ent must have adopted diametrically opposite processes in composition.
The novelist who transforms truth—immutable, uncompromising, and displeasing as it is—to extract from it an exceptional and delightful plot, must necessarily manipulate events without an exaggerated respect for probability, moulding them to his will, dressing and arranging them so as to attract, excite, or affect the reader. The scheme of his romance is no more than a series of ingenious combinations, skilfully leading to the issue. The incidents are planned and graduated up to the culminating point and effect of the conclusion, which is the crowning and fatal result, satisfying the curiosity aroused from the first, closing the interest, and ending the story so completely that we have no further wish to know what happened on the morrow to the most engaging actors in it.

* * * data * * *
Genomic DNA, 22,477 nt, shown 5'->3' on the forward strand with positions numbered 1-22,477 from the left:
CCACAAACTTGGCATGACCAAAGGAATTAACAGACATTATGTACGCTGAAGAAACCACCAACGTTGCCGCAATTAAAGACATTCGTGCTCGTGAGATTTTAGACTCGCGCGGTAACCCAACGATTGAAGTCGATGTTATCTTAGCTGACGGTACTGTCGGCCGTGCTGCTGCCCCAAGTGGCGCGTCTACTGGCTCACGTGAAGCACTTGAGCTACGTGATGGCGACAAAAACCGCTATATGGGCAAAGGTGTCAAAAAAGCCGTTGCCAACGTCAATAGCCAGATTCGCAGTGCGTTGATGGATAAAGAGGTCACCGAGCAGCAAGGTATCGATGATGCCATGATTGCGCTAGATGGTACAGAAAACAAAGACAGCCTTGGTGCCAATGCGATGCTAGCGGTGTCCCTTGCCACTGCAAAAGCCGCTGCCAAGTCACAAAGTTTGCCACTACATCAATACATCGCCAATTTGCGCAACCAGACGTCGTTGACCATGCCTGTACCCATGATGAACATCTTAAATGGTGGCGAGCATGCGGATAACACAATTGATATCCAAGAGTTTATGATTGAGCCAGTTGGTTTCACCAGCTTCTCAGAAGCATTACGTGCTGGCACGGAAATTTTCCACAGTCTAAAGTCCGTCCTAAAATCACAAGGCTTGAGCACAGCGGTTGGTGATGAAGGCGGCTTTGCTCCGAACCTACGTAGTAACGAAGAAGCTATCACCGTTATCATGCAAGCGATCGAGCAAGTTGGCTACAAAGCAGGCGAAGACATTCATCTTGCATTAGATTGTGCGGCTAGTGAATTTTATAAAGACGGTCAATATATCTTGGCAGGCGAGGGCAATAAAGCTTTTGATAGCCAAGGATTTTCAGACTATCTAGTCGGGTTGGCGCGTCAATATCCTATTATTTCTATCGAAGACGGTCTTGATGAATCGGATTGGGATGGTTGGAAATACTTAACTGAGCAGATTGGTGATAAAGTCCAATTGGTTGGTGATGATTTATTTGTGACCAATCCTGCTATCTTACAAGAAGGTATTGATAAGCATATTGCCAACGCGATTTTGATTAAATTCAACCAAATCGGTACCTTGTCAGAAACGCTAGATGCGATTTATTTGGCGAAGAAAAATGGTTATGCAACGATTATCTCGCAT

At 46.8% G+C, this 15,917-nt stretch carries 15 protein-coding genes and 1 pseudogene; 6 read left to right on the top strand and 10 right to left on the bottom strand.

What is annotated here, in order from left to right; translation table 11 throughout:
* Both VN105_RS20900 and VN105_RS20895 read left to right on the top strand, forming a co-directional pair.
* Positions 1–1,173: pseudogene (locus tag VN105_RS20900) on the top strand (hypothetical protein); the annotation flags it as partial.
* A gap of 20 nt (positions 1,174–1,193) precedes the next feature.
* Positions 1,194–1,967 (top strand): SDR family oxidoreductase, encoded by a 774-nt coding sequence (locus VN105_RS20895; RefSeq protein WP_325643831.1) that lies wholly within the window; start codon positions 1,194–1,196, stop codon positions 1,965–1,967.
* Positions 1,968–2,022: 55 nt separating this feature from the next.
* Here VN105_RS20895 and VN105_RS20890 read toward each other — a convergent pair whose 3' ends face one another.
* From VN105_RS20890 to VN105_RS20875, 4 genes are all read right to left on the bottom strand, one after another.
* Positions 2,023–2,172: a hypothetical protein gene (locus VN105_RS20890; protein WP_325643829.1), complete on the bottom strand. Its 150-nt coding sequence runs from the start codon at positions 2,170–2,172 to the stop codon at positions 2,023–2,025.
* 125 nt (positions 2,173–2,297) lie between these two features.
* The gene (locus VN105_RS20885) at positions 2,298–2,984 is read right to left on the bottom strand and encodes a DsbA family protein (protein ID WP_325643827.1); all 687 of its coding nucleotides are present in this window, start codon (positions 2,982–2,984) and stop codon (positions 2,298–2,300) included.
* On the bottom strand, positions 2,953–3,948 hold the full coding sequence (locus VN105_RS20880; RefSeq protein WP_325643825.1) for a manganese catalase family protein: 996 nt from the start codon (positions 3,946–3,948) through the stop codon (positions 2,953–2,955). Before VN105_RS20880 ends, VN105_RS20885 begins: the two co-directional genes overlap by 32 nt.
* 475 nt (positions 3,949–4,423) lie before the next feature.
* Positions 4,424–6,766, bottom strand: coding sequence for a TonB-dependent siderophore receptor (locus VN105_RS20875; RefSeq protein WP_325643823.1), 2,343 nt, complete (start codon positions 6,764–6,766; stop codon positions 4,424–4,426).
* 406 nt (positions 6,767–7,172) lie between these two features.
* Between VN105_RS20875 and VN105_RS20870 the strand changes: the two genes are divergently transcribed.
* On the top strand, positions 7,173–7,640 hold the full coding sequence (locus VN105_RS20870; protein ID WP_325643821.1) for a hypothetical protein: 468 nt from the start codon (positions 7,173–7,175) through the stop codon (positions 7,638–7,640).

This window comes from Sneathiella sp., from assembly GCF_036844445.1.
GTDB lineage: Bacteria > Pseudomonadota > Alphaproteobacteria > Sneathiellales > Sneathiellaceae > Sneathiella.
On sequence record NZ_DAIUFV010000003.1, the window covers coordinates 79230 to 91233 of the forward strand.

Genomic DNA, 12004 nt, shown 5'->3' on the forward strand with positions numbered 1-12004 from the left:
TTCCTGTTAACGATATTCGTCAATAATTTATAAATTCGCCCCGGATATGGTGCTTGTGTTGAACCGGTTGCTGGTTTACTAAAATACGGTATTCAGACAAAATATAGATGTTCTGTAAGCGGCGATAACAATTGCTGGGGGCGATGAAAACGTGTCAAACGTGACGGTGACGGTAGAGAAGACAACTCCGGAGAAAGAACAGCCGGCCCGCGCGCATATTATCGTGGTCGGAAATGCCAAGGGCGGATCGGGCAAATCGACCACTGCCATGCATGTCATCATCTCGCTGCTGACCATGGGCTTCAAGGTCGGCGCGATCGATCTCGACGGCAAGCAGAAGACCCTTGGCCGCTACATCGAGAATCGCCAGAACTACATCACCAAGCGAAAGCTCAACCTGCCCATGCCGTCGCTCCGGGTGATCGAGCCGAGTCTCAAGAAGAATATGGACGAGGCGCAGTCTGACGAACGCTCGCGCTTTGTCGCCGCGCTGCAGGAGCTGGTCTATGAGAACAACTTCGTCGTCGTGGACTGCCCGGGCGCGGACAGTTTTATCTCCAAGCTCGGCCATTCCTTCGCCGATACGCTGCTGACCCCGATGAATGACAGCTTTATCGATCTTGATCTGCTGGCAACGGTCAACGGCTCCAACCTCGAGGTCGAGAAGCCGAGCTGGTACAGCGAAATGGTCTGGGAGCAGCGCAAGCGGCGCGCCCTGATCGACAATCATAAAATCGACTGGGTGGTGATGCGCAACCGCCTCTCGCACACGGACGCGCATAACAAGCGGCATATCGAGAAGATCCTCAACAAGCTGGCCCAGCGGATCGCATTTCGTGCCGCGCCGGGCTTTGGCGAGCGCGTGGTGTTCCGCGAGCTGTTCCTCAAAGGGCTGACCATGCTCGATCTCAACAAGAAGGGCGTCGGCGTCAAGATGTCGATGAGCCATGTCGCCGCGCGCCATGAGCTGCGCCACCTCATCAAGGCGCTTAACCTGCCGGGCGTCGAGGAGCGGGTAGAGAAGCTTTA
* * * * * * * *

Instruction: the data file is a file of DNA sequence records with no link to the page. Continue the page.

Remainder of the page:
The novelist who, on the other hand, proposes to give us an accurate picture of life, must carefully eschew any concatenation of events which might seem exceptional. His aim is not to tell a story to amuse us, or to appeal to our feelings, but to compel us to reflect, and to understand the occult and deeper meaning of events. By dint of seeing and meditating he has come to regard the